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    Our 40th Year 
    Meets Fourth Tuesday, January-November/Founded March 1964 
    Fletcher Branch Library, H & Buchanan (East of University Ave.), 
    Little Rock 
    Program at 7 p.m. 
    Brian Brown, President  /  Charles O. Durnett, Editor, 
    Dues $15 Per Year VISITORS WELCOME! 





    Superintendent Ralph W. Jones

    Union and Confederate troops had frequently skirmished near Honey Springs Depot in the Indian Territory. The Union commander in the area, Maj. Gen. James G. Blunt, correctly surmised that Confederate forces, mostly Native American troops under the command of Brig. Gen. Douglas H. Cooper, were about to concentrate and would then attack his force at Fort Gibson.

     He decided to defeat the Confederates at Honey Springs Depot before Brig. Gen. William Cabell’s brigade, advancing from Fort Smith, Arkansas, joined them. Blunt began crossing the swollen Arkansas River on July 15, 1863, and, by midnight on July 16-17, he had a force of 3,000 men, composed of whites, Native Americans, and African Americans,

    Operations to Control Indian Territory (1863)
    Principal Commanders:
    Maj. Gen. James G. Blunt [US]; Brig. Gen. Douglas H. Cooper [CS]
    Estimated Casualties:
    716 totals (US 79; CS 637)

      Even after Fort Smith was occupied in September 1863, by Union forces, Confederate resistance in Indian Territory continued. Colonel Phillips led 1,500 Union soldiers from Fort Gibson south to a point near the Texas border in February 1864, intent upon bringing the area under control, offer amnesty as provided in President Lincoln's proclamation of the previous December. His purpose was not only to obtain formal repudiation of Confederate treaties with the tribes, but also to gain active support among the Indians.

     Phillips' tactics were hardly conducive to friendly relations. He told his men: "Those who are still in arms are rebels, and ought to die. Do not kill a prisoner after he has surrendered. Nevertheless, I do not ask you to take prisoners. I do ask you to make your footsteps severe and terrible." Phillips sent side parties from his main column to clean out Confederate pockets and to distribute copies of Lincoln's amnesty proclamation, which were printed in the Indians' languages.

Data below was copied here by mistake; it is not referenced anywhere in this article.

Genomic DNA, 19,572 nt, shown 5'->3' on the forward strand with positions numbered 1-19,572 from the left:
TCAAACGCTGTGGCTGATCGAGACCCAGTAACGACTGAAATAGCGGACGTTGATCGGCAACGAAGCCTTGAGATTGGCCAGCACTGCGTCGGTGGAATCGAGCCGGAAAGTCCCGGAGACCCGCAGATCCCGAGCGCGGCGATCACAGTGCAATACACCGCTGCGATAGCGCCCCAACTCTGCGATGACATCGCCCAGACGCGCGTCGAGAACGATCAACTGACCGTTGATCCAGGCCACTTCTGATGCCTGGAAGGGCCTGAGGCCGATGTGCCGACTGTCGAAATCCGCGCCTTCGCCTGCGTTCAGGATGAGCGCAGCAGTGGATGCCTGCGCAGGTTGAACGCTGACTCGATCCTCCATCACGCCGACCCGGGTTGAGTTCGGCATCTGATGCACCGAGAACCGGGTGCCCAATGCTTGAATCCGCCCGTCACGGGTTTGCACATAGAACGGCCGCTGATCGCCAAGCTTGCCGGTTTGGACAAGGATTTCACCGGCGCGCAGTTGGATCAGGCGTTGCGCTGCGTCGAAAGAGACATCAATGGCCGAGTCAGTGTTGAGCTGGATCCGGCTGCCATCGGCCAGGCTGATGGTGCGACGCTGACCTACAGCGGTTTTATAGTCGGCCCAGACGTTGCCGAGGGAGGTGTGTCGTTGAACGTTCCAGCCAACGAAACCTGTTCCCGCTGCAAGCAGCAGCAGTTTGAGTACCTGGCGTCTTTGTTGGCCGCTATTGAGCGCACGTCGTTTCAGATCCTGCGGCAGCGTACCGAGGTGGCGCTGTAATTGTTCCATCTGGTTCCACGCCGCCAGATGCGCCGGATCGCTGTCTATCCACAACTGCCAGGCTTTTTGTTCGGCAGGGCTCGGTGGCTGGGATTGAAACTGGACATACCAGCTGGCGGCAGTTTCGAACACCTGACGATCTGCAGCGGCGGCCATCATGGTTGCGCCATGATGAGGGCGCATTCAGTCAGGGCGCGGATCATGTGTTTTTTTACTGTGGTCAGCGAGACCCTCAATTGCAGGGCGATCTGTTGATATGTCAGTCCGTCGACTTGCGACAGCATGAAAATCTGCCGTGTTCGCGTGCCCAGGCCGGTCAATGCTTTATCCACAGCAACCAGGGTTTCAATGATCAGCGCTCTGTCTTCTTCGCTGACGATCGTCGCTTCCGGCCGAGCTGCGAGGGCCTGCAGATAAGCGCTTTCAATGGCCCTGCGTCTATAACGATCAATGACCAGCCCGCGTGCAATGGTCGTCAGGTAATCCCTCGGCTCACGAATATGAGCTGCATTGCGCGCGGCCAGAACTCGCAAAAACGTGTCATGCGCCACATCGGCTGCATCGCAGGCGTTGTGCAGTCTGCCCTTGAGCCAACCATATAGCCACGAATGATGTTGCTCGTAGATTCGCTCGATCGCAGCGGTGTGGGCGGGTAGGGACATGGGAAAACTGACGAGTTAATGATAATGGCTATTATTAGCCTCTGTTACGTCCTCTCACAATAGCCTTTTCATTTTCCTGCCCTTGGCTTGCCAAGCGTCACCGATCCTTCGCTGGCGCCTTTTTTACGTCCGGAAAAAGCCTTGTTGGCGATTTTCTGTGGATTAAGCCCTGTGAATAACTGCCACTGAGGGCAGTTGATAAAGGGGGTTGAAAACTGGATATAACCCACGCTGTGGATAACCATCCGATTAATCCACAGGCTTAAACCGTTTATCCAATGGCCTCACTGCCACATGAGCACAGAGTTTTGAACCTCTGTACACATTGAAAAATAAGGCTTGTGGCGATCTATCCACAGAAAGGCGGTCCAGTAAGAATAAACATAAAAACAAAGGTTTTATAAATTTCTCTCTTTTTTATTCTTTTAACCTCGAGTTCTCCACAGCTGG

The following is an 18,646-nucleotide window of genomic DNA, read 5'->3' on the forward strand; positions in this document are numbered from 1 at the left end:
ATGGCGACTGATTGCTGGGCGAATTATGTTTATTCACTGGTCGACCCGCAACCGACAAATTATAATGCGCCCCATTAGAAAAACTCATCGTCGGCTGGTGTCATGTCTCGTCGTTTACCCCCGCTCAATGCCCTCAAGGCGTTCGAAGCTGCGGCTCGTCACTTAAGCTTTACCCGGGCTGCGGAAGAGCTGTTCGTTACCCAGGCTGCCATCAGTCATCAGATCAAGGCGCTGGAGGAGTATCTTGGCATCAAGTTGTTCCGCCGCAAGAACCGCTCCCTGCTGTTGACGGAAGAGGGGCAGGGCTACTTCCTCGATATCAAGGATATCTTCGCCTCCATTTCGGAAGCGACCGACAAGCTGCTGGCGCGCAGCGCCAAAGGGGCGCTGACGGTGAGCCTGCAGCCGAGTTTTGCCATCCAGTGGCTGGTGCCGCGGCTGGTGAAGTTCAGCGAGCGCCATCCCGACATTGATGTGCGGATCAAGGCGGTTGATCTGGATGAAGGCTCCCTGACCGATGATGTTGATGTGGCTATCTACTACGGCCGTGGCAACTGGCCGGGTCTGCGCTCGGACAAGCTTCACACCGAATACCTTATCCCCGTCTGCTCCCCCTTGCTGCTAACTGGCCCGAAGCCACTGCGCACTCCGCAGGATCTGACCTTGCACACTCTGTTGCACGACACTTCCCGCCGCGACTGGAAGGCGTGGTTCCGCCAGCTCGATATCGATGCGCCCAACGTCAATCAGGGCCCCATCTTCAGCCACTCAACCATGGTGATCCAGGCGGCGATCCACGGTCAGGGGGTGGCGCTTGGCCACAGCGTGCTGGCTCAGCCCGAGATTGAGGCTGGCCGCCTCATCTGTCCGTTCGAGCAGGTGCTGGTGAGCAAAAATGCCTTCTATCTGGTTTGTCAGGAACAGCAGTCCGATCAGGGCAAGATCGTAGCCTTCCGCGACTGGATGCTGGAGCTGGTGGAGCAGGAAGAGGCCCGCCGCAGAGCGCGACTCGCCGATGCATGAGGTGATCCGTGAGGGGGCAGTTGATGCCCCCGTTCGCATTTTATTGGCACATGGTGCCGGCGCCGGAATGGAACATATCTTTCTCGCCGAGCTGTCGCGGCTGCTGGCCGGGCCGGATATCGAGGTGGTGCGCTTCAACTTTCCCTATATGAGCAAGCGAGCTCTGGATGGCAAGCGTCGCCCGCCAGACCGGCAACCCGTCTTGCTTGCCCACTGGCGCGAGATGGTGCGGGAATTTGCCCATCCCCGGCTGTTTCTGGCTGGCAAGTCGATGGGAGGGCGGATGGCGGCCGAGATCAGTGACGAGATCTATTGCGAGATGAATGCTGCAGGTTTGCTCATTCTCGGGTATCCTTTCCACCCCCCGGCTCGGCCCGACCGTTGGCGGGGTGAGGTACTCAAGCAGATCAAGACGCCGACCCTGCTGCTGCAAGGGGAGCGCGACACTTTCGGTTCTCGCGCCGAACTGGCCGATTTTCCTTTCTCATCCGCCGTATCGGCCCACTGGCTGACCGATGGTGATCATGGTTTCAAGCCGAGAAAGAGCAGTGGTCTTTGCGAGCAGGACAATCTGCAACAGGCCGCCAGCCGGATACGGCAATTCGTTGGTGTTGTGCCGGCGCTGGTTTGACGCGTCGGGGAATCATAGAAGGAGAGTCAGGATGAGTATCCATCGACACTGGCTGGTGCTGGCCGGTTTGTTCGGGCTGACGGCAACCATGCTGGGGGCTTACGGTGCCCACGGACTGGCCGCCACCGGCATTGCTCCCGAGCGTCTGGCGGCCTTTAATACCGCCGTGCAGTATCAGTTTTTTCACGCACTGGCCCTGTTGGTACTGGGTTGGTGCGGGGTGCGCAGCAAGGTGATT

To each tribe he wrote, "I think you understand that I am in earnest. Do you want peace? If so, let me know before we come to destroy." The countryside was systematically and totally laid waste. At Middle Boggy, near present-day Atoka, a sharp engagement occurred when a detachment from Phillips' force came upon a group of Confederate soldiers, forty-seven of whom were killed, with many additional wounded. In all, Phillips marched about 400 miles, killed 250 Confederates, lost none of his own men, and returned only when his ammunition ran low. He was away from Fort Gibson for nearly a month, and, except for six day's rations, subsisted off the countryside. However, his mission was only partially successful, for it served to strengthen Confederate Indian resistance in the Territory, while it made no converts to the Union.

    Ralph W. Jones, superintendent Honey Springs Battlefield Historic Site, Oklahoma Historical Society. A native Oklahoman he began working for the OHS on 1 Nov 69, as an assistant curator for collections; Aug 71, he became curator of the State Museum of History; and in Feb 72 was named Director of Museum (division). By October 1998, he had become the superintendent at Honey Springs emphasizing preservation through development: land acquisition, road construction, preparing wayside markers, and interpretive trails, acquiring a temporary visitor center while awaiting construction of permanent building.

     Through both education and training, Ralph is a student of history and a professional historical agency administrator. Subsequent to his graduate studies at the University of Oklahoma (1971-1972) he has continued his passion for history at the American Association for State and Local History (AASLH), "Seminar on the Interpretation and Management of History Museums," Old Sturbridge Village, Sturbridge, Massachusetts (1971); AASLH, "Advanced Seminar on the Interpretation and Management of Museums," Vanderbilt University, Nashville, Tennessee (1977).

     Ralph has made presentations to many local and county historical societies in Arkansas, Kansas, Oklahoma, and Texas, as well as to regional museums and historical associations.  Recently his talks have been to civic and patriotic organizations and have focused on the Civil War in Indian Territory and the Engagement at Honey Springs.

     Among other distinguished organizations, he is a participating member of the Association for the Preservation of Civil War Sites (now the Civil War Preservation Trust); Indian Territory Posse of Oklahoma Westerners; and the American Association for State and Local History.



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    August 24, 2004 --

    Supt. Ralph Jones, superintendent of

    Honey Springs Battlefield Historic Site,”The Battle of Honey Springs“ 

     September 28, 2004 --

    Don Montgomery, Historical Interpreter, Prairie Grove Battlefield. The Biennial Reenactment  

     October 26, 2004 --

    Our Annual joint meeting with the North Pulaski Roundtable to hear Mark L. Cantrell, historian, of

    El Reno, OK 

     November 23, 2004 --

    Drew Hodges, speaking on “A. P. Hill” 

     Election of Officers 

     December 2004 –

     No meeting Scheduled in December

     PROGRAMS FOR 2005

    January 25, 2005 – TBA

     February 22, 2005 - TBA

     March 22, 2005 - TBA

     April 26, 2005 –

    Tom Ezell,   The Battle of

    Jenkin's Ferry, 141 ST Anniversary

     May 24, 2005 - TBA


    We Who Study Must Also Strive To Save!


    No. 3,-Report of

    Brig. Gen. William Steele, C. S. Army.


    Camp on little Boggy, C. N.,